Citizens can register to vote online, print voter-registration forms in several languages and view personalized information.
Visit Washington state's home page and you'll easily find the voter-information section - a sterling example of how software, hardware and the Internet converge to make it easier for citizens to exercise their civic rights. Users can register online, print voter-registration forms in several languages and view personalized information like candidates' statements and online address change options. The creation of these features was spurred by the Help America Vote Act (HAVA) - a federal law that changed how Americans vote.
When President George W. Bush signed HAVA on Oct. 29, 2002, he authorized the federal government to modernize voting systems for the 21st century. HAVA provided federal government funds for states to make the upgrades, and the federal government also created the U.S. Election Assistance Commission to set standards for how states administer elections. The act mandated that states replace outdated voting methods and give citizens the option to vote when officials can't verify eligibility. HAVA also required states to establish a statewide voter-registration database, voter-identification procedures and administrative procedures for complaints.
According to a report released by the Election Assistance Commission in July 2008, the federal government distributed nearly $650 million between April 2003 and August 2003 under Title I, Sections 101 and 102 of HAVA. Section 101 mandated that states receive funds to finance voter education programs and state election personnel training activities; Section 102 required the federal government to finance states' replacement of punch card or lever voting machines. The federal government also distributed more than $2.3 billion between June 2004 and December 2005; each state had to contribute at least 5 percent matching funds of this allocation, which mandated that the federal government distribute money annually toward state election overhaul efforts.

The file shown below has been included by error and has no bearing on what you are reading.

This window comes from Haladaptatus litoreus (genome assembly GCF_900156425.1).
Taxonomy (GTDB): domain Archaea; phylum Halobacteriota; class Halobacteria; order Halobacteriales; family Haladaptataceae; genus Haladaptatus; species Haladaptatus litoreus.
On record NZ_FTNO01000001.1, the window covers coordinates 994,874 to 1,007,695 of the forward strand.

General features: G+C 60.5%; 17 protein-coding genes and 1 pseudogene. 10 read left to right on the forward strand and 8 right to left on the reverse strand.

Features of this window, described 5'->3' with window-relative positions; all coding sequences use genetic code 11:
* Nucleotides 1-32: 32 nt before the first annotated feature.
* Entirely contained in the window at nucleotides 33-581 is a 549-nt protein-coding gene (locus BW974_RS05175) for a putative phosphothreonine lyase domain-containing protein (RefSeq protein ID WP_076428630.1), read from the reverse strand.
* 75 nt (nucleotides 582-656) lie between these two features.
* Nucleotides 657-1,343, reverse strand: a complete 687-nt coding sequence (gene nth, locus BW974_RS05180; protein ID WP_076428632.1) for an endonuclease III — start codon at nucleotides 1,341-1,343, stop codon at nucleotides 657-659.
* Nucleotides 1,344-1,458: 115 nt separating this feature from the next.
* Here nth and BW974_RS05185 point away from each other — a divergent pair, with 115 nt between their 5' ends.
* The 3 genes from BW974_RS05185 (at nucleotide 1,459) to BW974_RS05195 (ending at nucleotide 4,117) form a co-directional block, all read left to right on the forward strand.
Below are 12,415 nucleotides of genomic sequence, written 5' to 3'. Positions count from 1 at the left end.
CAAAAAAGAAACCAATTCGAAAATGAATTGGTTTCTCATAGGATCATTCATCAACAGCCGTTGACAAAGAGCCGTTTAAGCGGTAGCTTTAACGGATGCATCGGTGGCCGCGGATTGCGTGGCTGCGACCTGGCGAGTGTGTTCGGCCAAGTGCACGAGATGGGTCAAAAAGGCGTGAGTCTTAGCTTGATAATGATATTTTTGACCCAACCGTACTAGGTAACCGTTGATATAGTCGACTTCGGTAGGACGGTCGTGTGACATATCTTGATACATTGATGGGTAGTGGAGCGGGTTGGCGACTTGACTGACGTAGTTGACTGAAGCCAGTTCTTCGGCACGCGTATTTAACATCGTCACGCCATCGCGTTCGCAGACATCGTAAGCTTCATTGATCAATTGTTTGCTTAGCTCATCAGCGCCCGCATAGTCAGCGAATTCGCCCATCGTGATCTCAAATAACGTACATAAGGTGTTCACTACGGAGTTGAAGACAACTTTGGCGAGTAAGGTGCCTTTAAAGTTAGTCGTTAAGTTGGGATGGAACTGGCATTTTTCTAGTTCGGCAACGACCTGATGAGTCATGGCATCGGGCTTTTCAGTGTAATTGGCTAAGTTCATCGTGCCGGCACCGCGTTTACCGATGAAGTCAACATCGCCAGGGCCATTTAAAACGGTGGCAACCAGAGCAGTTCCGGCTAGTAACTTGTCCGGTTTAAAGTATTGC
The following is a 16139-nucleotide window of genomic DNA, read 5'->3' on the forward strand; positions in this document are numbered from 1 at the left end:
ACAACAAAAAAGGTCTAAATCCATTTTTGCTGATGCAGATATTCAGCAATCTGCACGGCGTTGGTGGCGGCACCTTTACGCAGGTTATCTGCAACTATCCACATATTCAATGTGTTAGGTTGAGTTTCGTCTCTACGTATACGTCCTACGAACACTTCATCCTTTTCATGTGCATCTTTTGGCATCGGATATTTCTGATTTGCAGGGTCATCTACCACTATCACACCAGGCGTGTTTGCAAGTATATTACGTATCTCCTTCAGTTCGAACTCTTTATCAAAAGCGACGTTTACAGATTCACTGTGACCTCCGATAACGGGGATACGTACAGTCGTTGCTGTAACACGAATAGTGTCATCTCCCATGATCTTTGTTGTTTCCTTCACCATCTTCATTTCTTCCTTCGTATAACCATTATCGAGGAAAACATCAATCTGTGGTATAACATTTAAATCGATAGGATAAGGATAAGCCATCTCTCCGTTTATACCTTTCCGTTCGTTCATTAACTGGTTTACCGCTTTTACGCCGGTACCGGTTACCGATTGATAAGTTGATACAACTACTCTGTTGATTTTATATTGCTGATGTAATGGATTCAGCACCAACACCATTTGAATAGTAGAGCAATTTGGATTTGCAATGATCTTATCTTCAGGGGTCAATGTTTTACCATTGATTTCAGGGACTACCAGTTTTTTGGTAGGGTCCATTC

Each state devised a plan for how it would use the funds. Washington released its plan in 2003, soon after the president authorized HAVA. Although the act had many requirements, those of Title III - which required states to adopt uniform election technology and nondiscriminatory administration standards - were the minimum requirements states could fulfill to comply with HAVA.
Washington received almost $6.8 million from the federal government as required by Section 102. HAVA stated that these particular funds were also for establishing uniform voting standards statewide. The voter-registration database (VRDB) and accompanying county election-management systems were Washington's answer to these mandates.
Washington state officials decided they could meet these requirements by creating a comprehensive VRDB designed to interact with county election-management systems and the equipment they used to record votes at the county level. The state partnered with Microsoft, which supplied tools - including Microsoft .NET, BizTalk and SQL Server - to build the VRDB in-house. It was operating by Jan. 1, 2006, the deadline to meet HAVA requirements.
"As we met with various election software vendors, we came to the realization there's really no such thing as out of the box because every software solution needs to be customized to meet each state's laws, regulations and court mandates," said Steve Excell, the assistant secretary of state. Washington needed a customizable solution, a standard, rigid solution wouldn't cut it.
"Their products were not extensible, and we were looking at giving voters access to information like their voting history, polling places, ballot drop boxes and customized information that you could get on the Internet." In IT circles, an extensible system is one that's flexible and can adapt to specialized needs.
Washington also wanted greater control over how the state's VRDB would communicate with all 39 counties. When the database was created, all county voter registration lists were consolidated into the one the VRDB now contains. The reasoning was that one list would improve election accuracy and reduce voter fraud. It turned out they were right. As of Feb. 1, 2006, 3,387 duplicate registrations and 5,244 registrations of deceased citizens were investigated and canceled because of the system. The VRDB checks its data
against records from the state's Department of Licensing to help verify who's eligible to vote. The system also removes felons and the deceased from the eligible voter list, which requires the VRDB to work with the state's Department of Corrections, Department of Health and the Social Security Death Index.